Nova Scotia

No office? No problem. Employees of 2 Dartmouth companies making face shields at home

Two Dartmouth, N.S., companies expect to hire dozens more employees this summer after creating a Nova Scotia-made face shield that their employees assemble at home.

Spring Loaded and Ring Rescue set up assembly stations in employees homes

Some employees assemble face shields at the Spring Loaded office in Dartmouth, N.S., but the vast majority are working from home to allow for physical distancing. (Submitted by Chris Cowper-Smith)

Ella Vermeir thought she would be spending her summer working in a clinic as part of an elective for medical school. Instead, she's at home, spending hours a day assembling Nova Scotia-made face shields.

"It's an awesome opportunity," Vermeir said. "I know for myself and some of my other classmates in the medical school, it's been a great way to feel like we're giving back to health-care providers and other essential front-line workers."

Vermeir is one of 10 Dalhousie medical students who are working for Spring Loaded and Ring Rescue to build personal protective equipment this summer.

The two local companies joined forces during the pandemic, and developed a locally made reusable face shield. They launched the Scotia Shield in May and demand was instant. Orders have come in from the VON, hospitals and dentists across Atlantic Canada.

Chris Cowper-Smith, one of the founders of the knee-brace company Spring Loaded, said the two companies had shared many employees and engineers over the years, and they figured that by combining their expertise, they could come up with a good product.

Employees assemble the shields at home, and then take them to the office for a quality control check before they're shipped out. (Submitted by Chris Cowper-Smith)

They're not the only companies in Nova Scotia to pivot during the pandemic. MacKenzie Atlantic, a Musquodoboit Harbour machine shop, is also making face shields. Stanfield's is making medical gowns in Truro, while Michelin is making hospital scrubs. 

"It was exciting," said Cowper–Smith of the challenge.

One of their immediate hurdles was physical space. They debated renting a warehouse, but they didn't know what to expect or how many employees they would need.

Instead, they decided to have most of their employees assemble the product at home.

"That's physical distancing at its best. Everyone is able to work from the safety of their own home without the risk of too many people being close while working," said Cowper–Smith.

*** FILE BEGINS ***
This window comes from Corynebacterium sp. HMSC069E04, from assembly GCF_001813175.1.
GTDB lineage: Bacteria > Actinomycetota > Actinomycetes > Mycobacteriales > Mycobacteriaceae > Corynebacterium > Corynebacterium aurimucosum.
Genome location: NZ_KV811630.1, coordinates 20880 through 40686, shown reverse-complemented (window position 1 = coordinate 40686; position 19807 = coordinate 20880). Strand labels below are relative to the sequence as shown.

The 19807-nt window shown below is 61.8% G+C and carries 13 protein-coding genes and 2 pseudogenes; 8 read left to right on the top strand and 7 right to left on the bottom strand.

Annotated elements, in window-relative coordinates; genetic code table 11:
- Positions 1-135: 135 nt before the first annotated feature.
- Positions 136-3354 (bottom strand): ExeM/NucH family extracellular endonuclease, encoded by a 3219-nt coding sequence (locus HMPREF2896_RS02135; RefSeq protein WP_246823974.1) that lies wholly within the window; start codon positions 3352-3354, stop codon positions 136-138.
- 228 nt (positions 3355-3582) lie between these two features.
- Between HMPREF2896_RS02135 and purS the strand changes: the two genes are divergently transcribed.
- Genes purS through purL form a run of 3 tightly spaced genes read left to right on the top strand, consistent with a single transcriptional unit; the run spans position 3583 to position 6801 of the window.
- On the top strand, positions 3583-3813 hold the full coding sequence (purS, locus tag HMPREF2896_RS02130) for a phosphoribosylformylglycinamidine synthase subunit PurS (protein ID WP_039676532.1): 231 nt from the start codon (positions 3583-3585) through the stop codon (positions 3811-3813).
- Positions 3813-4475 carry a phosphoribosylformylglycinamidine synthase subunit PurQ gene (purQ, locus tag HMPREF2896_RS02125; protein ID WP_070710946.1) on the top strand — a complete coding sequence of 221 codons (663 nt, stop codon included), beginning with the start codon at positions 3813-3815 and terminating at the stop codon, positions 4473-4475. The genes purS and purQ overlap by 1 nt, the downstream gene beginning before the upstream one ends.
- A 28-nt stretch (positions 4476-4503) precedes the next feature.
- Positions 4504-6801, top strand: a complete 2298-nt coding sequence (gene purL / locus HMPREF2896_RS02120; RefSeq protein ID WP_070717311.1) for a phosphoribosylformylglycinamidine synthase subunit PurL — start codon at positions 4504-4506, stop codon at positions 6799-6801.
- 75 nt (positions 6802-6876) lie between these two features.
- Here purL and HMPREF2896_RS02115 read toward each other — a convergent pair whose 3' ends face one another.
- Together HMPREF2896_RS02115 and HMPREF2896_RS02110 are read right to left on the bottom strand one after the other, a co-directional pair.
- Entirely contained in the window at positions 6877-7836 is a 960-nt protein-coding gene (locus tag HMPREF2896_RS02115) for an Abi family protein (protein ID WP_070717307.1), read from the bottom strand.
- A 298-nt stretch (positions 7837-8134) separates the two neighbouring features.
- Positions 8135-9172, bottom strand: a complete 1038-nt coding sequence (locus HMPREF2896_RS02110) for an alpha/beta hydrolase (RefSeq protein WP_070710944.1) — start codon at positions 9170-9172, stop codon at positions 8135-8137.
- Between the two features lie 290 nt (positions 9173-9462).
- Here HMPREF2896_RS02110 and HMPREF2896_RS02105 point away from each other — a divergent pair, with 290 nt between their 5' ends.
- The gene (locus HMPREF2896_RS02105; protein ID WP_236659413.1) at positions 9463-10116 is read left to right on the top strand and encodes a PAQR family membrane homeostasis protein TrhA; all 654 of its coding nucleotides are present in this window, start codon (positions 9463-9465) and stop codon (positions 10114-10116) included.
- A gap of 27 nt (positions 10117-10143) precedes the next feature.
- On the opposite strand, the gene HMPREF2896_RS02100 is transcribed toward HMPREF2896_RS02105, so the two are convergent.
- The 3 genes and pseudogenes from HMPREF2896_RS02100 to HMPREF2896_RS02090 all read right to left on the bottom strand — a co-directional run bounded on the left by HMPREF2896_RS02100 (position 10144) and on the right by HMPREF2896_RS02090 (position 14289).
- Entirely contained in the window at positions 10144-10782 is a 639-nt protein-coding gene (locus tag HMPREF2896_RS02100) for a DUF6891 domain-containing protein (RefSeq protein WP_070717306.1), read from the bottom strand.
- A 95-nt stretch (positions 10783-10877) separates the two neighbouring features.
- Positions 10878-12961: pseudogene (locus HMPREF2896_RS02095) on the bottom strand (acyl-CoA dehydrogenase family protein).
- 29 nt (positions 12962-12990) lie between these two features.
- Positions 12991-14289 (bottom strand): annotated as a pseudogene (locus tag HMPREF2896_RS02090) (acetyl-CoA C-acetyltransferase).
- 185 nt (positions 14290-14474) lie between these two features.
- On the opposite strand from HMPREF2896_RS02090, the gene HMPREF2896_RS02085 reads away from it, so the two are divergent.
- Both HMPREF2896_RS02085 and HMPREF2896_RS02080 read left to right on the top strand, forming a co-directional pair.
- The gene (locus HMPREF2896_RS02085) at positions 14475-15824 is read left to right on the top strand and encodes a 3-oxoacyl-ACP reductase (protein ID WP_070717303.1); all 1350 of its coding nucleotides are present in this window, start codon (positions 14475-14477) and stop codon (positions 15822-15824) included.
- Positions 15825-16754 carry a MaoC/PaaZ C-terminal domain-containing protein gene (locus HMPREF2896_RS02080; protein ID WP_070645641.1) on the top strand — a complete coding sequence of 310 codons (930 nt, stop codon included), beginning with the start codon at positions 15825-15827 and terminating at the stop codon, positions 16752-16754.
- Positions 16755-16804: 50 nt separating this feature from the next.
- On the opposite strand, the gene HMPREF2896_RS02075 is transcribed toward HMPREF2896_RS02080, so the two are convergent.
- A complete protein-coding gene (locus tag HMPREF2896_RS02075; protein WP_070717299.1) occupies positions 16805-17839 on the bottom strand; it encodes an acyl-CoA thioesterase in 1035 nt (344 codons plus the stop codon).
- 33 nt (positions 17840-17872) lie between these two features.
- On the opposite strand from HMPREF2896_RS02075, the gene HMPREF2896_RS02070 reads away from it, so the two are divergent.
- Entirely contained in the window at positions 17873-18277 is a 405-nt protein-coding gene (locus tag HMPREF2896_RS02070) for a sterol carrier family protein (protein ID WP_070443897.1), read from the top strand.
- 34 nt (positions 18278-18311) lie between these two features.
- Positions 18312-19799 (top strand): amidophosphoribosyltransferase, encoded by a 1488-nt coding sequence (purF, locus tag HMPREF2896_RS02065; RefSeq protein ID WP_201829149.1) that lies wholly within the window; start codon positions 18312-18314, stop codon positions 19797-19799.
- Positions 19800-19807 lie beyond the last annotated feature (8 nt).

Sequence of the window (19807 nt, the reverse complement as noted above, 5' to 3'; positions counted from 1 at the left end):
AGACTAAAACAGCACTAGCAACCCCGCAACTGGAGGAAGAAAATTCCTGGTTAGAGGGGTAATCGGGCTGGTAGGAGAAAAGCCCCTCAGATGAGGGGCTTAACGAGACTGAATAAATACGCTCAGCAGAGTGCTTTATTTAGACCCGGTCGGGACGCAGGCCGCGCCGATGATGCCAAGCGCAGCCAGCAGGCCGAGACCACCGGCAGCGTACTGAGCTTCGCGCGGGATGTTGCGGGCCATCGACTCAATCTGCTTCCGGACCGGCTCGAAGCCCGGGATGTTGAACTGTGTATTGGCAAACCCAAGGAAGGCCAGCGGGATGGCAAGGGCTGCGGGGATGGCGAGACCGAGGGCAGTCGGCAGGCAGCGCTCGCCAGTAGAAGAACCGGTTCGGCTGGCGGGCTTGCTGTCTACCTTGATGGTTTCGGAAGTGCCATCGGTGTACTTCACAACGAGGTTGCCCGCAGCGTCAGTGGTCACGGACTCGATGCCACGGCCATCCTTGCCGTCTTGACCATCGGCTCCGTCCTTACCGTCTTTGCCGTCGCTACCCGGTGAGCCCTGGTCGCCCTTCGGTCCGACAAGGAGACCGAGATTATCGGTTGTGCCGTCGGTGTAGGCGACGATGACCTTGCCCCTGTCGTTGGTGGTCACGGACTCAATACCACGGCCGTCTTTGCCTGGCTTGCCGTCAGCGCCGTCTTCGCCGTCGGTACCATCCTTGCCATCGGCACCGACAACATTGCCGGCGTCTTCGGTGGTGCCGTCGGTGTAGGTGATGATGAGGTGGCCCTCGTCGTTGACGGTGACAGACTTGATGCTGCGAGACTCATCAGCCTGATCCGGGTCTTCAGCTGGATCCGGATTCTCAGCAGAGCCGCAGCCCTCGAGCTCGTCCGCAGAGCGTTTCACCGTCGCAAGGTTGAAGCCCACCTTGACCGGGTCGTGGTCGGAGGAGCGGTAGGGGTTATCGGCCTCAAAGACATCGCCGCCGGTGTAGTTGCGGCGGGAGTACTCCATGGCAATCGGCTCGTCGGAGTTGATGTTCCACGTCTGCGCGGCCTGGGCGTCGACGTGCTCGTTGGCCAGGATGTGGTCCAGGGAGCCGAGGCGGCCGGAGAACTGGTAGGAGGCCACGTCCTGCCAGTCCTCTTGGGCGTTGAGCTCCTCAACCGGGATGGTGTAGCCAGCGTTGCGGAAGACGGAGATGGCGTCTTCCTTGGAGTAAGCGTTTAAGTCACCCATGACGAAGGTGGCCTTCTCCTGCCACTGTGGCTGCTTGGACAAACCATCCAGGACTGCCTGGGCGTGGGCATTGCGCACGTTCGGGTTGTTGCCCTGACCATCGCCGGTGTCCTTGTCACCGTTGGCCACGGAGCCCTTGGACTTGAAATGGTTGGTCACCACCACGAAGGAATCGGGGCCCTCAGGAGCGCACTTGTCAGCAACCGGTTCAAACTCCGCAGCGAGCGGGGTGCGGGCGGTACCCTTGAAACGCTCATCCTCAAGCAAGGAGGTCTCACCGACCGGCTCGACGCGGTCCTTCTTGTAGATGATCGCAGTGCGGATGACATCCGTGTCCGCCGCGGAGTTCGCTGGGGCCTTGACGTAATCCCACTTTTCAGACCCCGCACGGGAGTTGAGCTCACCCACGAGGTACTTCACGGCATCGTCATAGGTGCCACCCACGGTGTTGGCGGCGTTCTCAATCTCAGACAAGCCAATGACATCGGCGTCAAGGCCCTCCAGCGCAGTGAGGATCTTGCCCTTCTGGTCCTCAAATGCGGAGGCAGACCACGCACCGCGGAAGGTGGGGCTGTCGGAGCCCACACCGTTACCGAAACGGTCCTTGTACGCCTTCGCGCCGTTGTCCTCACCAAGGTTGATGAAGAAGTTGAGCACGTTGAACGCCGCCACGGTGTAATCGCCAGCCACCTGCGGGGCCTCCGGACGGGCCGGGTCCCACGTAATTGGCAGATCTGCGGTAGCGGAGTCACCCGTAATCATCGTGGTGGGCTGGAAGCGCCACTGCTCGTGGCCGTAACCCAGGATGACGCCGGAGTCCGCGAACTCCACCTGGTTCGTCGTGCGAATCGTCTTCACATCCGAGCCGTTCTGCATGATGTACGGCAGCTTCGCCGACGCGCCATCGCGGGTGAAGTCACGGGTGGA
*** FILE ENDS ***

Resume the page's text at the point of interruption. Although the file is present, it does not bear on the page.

"We can have as many people as we need to working from their houses."

The Spring Loaded and Ring Rescue team deliver an order of face shields to Dartmouth General Hospital. (Submitted by Chris Cowper-Smith)

When word got around that they needed help, Vermeir said a number of her medical school classmates were eager to take on the challenge.

"It's been a nice community experience," she said. "We all had things planned for the summer, we had clinical electives, research, a lot of those things can still go on but have been adapted to be things we do from home."

Vermeir said she can make about 100 shields in five hours.

"I just use my desk that I use for school and studying," she said. "I get set up with my gloves and mask on."

Staff can assemble several thousand Scotia Shields a day, but Cowper-Smith expects them to increase that significantly over the next few months. (Submitted by Chris Cowper-Smith)

She then takes the masks to the office for a quality control check before they're shipped off.

"These are medical devices, we take that seriously," said Cowper–Smith.

He estimates there are about 25 employees assembling in total, but expects to hire as many as four times more as orders continue to come in.

Balancing face shields, knee braces

While demand has been high, Spring Loaded's knee-brace business has also been busy.

"One of the biggest challenges was launching this whole new product while still maintaining operations of our existing business," said Cowper–Smith.

He said they were able to fit people for braces virtually, so staff have moved back and forth between the two sides of the business over the last three months.

Like many businesses shifting gears right now, he said they have no idea how long they'll be in the face shield business.

"We do see a sustained likely demand for face shields for at least the rest of the year," said Cowper–Smith.

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About the Author

Carolyn Ray

Videojournalist

Carolyn Ray is a videojournalist who has reported out of three provinces and two territories, and is now based in Halifax. You can reach her at Carolyn.Ray@cbc.ca

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